Typing Chinuk Wawa in Emacs

Back in 2015, I took a course in being an ally for local Native American communities from the Portland Underground Grad School (PUGS). One action that was suggested during the course was learning the local language, but it proved difficult to find opportunities. When the pandemic forced school closures, though, Lane Community College began offering classes online. I found out about this thanks to the excellent Kaltash Wawa blog, and this fall I signed up to take a remote Chinuk Wawa class through Lane Community College.

What is Chinuk Wawa?

Chinuk Wawa originated as a type of creole or pidgin trade language in the Pacific Northwest, incorporating loan words from more than a dozen indigenous and European languages. Though it has a fairly small lexicon, it is an interesting language with an impressive array of new phonemes for me to learn. There are 12 different variations on “k”, for instance! As you can imagine, with this variety, it is pretty difficult to type Chinuk Wawa using the standard Latin alphabet. I am learning the Grand Ronde dialect, which uses an IPA-based alphabet.

Keyman for Linux

Under Linux, the easiest way to add an IPA-based input method is using the IPA (SIL) keyboard for Keyman. This integrates quite nicely under GNOME 3 with Ubuntu 20.04. However, I’m a Dvorak typist, so having to switch back to a QWERTY-style keyboard is frustrating, and was slowing me down. Instead, I came up with this method for inputing Chinuk Wawa compatible IPA using Emacs.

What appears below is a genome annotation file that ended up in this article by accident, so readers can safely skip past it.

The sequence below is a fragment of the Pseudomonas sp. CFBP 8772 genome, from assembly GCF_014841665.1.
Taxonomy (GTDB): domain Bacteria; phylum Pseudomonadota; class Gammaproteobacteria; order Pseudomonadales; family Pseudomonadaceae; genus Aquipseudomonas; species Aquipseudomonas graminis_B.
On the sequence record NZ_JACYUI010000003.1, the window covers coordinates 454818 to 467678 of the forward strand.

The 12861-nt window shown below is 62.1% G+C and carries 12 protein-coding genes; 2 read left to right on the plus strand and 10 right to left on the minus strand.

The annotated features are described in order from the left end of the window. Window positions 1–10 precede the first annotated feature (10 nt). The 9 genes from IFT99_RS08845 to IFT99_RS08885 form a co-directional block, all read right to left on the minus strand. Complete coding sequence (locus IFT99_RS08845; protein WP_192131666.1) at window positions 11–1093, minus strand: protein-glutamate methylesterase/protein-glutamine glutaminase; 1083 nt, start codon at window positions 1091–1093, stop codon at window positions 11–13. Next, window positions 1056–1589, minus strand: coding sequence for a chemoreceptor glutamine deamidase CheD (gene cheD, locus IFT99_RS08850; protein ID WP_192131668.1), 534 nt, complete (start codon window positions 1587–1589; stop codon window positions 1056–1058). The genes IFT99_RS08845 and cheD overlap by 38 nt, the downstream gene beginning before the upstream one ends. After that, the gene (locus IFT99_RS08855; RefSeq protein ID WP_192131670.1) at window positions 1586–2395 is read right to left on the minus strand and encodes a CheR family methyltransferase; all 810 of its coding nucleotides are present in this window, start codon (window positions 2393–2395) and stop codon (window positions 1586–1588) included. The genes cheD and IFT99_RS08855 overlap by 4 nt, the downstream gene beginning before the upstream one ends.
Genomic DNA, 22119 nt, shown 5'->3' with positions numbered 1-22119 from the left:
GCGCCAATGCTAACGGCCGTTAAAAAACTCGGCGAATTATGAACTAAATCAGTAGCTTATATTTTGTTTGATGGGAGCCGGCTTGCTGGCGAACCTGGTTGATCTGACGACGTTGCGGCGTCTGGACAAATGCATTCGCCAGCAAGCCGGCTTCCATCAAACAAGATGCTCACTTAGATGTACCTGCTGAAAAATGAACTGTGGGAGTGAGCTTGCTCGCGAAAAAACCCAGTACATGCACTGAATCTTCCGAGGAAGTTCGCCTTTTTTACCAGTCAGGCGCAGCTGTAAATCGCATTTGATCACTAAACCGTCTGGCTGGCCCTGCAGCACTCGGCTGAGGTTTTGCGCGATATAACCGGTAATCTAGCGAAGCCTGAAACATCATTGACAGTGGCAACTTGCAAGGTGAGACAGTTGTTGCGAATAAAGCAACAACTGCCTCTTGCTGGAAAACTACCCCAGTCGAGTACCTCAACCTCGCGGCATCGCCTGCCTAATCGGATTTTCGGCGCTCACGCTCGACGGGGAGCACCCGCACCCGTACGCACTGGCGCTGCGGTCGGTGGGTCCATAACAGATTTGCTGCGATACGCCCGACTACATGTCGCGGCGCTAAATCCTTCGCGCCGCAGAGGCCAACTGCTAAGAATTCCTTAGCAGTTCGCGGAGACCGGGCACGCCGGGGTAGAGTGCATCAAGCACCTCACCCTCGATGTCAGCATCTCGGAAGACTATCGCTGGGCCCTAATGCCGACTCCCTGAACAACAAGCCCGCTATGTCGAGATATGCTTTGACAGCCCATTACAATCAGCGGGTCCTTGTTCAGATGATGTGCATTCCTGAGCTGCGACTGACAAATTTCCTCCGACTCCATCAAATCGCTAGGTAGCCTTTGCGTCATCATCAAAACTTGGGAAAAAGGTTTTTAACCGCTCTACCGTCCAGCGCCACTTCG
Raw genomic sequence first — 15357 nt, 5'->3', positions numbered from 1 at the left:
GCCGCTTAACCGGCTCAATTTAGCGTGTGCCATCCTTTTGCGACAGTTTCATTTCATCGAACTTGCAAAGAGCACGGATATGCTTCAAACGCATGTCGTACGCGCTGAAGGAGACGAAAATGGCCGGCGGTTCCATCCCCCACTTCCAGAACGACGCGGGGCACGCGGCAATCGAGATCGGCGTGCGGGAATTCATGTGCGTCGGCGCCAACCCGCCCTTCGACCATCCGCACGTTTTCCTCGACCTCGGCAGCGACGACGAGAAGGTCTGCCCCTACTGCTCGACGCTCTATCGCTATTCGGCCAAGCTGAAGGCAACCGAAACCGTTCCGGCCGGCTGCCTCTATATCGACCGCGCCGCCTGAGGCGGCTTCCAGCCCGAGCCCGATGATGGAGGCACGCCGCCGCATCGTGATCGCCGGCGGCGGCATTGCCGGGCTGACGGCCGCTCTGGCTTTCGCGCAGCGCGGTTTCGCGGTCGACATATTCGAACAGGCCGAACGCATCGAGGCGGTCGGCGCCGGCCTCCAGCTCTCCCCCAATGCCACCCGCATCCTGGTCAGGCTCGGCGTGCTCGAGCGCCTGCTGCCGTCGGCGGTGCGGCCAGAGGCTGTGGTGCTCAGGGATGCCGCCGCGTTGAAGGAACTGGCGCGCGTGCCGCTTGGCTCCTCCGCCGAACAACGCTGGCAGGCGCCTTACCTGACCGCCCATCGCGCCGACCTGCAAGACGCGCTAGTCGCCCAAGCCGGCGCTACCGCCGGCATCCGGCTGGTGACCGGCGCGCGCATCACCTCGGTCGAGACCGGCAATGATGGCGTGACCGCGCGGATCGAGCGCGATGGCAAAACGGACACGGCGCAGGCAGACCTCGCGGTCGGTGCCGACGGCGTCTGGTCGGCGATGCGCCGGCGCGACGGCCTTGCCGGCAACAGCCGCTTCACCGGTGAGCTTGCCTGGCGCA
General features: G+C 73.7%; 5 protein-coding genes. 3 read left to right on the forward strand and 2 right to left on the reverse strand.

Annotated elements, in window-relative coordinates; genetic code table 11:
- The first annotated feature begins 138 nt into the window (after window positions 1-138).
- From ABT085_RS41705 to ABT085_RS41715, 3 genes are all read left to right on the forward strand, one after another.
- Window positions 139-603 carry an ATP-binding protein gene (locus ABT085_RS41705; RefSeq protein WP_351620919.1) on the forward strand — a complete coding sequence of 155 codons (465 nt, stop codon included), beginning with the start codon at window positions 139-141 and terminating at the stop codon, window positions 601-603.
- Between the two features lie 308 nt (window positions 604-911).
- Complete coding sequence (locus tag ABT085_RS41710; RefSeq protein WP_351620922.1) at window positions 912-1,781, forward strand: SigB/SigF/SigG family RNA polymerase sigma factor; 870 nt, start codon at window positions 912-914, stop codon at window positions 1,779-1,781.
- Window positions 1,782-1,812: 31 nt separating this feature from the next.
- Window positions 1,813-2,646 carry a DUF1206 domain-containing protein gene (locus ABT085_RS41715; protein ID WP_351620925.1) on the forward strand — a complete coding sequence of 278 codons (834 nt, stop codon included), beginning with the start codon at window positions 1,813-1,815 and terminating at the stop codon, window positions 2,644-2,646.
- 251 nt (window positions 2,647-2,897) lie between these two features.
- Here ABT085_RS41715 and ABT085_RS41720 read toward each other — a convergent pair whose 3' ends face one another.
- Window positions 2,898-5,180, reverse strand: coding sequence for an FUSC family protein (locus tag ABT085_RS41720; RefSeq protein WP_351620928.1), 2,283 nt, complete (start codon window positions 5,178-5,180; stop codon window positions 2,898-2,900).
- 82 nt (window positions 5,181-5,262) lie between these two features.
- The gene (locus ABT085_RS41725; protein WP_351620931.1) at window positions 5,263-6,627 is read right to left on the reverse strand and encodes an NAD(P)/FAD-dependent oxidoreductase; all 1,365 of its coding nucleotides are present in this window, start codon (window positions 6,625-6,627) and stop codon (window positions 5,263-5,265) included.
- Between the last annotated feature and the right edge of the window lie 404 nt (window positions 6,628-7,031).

Emacs Input Methods

Emacs has an excellent method for switching between input methods, which you can read more about in the Emacs manual. It comes with a number of IPA input methods, and after taking a look at all of them, I chose ipa-x-sampa, as it seemed to have the best coverage of symbols needed by Chinuk Wawa. However, it was missing a way to input the very important character “x̣”, which was needed by one of the very first words I learned, “yax̣al”!

I added the following code to my startup file to remedy this. This adds the ability to type x_. to get and ?/ to get ?, both of which make typing Chinuk Wawa much easier for me.

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(defun chinuk-wawa-quail-rules ()
  "Add Chinuk Wawa rules to the `ipa-x-sampa` input map."
  (interactive)
  (if (string-equal "ipa-x-sampa" (quail-name))
      (quail-define-rules
       ((append . t))
       ("_." #x0323)   ;; allows for x with dot beneath
       ("?/" "?"))     ;; allows for ? character 
    ))
 
(add-hook 'quail-activate-hook 'chinuk-wawa-quail-rules)

As you can see, this method allows plenty of additional characters to be added to ipa-x-sampa, so if it turns out I missed anything or am annoyed by any other side effects of this input method, I can expand on it later.

The biggest downside of this is that I can only input Chinuk Wawa easily in Emacs, but since I do most of my work there—including writing this blog post—it doesn’t feel that bad to me. It’s definitely better than typing QWERTY!

aɬqi!

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